Oct 01, 2013 7:45 PM GMT
On Sunday, SpaceX leapt toward its dream of affordable orbital flight through reusable launch vehicles. The company's Falcon 9 v1.1 rocket lifted off from Vandenberg Air Force Base on the California coast carrying the Canadian CASSIOPE scientific satellite, as well as a trio of small, university-built satellites. But the big success for Elon Musk's space venture came when some of the rockets succeeded in refiring their engines, a major step toward a reusable Falcon 9.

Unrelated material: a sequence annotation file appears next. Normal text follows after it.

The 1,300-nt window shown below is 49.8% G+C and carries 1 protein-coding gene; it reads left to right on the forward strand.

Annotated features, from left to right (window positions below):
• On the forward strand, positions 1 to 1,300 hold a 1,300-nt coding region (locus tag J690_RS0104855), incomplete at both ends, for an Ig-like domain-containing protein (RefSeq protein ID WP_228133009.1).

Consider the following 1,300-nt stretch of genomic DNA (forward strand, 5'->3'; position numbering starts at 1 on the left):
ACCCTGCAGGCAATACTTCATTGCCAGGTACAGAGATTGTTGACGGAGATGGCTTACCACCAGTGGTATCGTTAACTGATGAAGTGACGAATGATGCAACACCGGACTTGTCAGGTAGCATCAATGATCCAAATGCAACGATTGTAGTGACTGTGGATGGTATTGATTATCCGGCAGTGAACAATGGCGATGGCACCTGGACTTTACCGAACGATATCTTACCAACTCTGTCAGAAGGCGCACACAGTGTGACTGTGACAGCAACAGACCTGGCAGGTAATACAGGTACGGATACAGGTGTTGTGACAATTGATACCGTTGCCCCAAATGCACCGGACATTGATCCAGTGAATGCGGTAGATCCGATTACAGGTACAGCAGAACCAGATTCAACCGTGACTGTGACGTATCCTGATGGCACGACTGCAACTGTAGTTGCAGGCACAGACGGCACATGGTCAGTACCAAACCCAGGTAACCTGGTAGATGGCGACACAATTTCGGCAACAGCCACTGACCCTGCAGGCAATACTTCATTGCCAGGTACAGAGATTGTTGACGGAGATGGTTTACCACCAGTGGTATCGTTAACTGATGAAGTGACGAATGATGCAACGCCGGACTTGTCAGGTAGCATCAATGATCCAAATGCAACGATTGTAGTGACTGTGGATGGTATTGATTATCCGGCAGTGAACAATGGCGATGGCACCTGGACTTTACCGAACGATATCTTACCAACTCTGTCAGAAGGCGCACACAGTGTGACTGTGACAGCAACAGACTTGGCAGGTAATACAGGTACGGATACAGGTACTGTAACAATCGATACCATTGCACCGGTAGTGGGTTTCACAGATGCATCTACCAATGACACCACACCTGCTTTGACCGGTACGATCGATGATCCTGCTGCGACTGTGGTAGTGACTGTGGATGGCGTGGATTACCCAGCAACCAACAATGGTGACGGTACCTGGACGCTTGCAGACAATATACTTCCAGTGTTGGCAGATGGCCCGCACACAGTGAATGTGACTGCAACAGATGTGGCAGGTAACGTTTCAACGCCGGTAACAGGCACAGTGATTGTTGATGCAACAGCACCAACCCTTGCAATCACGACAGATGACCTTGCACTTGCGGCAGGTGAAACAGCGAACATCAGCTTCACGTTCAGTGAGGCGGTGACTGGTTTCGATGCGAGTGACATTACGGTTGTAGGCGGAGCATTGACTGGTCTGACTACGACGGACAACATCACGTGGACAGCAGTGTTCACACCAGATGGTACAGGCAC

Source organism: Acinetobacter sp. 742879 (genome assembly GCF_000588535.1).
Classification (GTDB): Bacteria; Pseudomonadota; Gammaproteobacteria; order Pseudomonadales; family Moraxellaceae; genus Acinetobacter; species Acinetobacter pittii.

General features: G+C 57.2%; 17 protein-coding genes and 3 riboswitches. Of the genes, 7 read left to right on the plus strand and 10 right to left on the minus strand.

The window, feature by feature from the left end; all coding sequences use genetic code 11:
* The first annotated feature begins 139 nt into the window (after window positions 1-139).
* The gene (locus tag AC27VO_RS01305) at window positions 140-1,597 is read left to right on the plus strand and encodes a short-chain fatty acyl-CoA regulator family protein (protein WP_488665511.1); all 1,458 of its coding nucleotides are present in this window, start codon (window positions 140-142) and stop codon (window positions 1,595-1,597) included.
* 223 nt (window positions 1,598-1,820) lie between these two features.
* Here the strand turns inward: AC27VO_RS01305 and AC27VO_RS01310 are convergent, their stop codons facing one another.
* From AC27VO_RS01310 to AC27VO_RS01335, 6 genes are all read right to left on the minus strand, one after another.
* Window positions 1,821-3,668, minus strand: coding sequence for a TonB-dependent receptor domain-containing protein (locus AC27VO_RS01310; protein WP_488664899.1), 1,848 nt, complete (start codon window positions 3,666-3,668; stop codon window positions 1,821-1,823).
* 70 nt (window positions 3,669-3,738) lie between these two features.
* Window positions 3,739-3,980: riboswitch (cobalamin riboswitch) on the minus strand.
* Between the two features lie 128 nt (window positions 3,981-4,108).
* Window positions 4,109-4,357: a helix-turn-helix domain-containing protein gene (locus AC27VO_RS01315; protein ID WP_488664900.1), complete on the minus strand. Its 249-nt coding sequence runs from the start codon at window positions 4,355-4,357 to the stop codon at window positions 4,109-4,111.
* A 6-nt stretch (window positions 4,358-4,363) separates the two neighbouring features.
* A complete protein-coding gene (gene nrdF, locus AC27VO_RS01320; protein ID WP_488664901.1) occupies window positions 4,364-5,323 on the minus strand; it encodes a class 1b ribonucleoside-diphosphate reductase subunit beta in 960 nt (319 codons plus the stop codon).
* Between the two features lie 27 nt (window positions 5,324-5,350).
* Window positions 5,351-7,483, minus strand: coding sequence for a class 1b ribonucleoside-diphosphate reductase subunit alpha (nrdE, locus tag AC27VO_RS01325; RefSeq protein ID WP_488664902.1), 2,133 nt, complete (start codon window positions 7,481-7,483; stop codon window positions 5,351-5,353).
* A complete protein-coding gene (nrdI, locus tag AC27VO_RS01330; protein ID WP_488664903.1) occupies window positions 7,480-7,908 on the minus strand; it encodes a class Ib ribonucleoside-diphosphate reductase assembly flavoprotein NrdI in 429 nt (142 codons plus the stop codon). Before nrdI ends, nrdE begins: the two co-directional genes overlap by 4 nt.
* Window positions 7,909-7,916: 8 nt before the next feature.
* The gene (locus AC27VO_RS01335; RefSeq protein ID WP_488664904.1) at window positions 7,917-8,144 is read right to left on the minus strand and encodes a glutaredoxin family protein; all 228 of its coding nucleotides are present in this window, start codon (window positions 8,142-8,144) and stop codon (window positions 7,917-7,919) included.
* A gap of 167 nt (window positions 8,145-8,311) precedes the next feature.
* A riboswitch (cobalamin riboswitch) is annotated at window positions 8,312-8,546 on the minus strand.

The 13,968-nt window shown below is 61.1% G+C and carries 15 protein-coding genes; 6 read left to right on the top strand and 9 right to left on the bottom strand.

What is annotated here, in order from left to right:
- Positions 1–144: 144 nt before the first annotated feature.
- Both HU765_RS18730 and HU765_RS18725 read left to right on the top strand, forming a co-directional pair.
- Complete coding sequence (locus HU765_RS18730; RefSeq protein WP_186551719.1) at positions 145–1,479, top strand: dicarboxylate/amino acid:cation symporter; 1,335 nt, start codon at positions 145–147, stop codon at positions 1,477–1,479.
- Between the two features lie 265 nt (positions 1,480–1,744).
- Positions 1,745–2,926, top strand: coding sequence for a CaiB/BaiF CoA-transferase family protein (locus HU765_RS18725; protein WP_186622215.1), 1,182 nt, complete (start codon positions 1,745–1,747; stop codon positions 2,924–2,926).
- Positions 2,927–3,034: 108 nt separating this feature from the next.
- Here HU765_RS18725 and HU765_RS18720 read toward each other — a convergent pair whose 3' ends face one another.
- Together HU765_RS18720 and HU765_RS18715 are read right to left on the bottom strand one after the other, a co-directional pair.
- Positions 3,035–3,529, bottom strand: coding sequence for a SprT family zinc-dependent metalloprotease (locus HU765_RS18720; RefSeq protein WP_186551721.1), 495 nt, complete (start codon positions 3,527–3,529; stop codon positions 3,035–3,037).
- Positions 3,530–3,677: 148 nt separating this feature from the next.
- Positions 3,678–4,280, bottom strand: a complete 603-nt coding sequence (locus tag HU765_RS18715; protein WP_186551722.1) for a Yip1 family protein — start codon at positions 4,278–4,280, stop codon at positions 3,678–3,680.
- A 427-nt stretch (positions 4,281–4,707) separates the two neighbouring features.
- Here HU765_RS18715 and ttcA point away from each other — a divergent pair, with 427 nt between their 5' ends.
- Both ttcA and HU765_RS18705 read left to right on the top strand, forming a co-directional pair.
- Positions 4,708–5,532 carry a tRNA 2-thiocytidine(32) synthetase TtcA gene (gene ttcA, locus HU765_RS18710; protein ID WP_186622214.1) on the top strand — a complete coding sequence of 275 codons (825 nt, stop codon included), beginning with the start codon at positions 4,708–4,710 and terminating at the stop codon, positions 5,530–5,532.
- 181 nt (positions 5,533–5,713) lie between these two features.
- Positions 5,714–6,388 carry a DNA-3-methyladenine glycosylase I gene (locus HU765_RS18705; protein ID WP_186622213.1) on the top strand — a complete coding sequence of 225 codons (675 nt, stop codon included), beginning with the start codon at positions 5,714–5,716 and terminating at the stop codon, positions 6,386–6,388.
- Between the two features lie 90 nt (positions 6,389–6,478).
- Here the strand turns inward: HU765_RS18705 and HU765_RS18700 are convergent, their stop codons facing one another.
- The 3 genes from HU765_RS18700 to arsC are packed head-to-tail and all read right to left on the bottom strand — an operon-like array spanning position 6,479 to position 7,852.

The rocket that launched yesterday was a significant upgrade from the company's previous-generation Falcon 9 rocket. The nine liquid-fuel Merlin 1D engines in the first stage provided 55 percent more thrust at sea level than their predecessor, the Merlin 1C, for a total of 1.3 million pounds of thrust at liftoff. At 224 feet, the rocket was taller than the previous Falcon 9 to accommodate more fuel. A new 17-foot-wide payload fairing was also a stretch from previous fairings, which had allowed only payloads that fit within the 12-foot-diameter of the rocket itself. Finally, the Falcon 9 v1.1 incorporated a simpler stage separation system.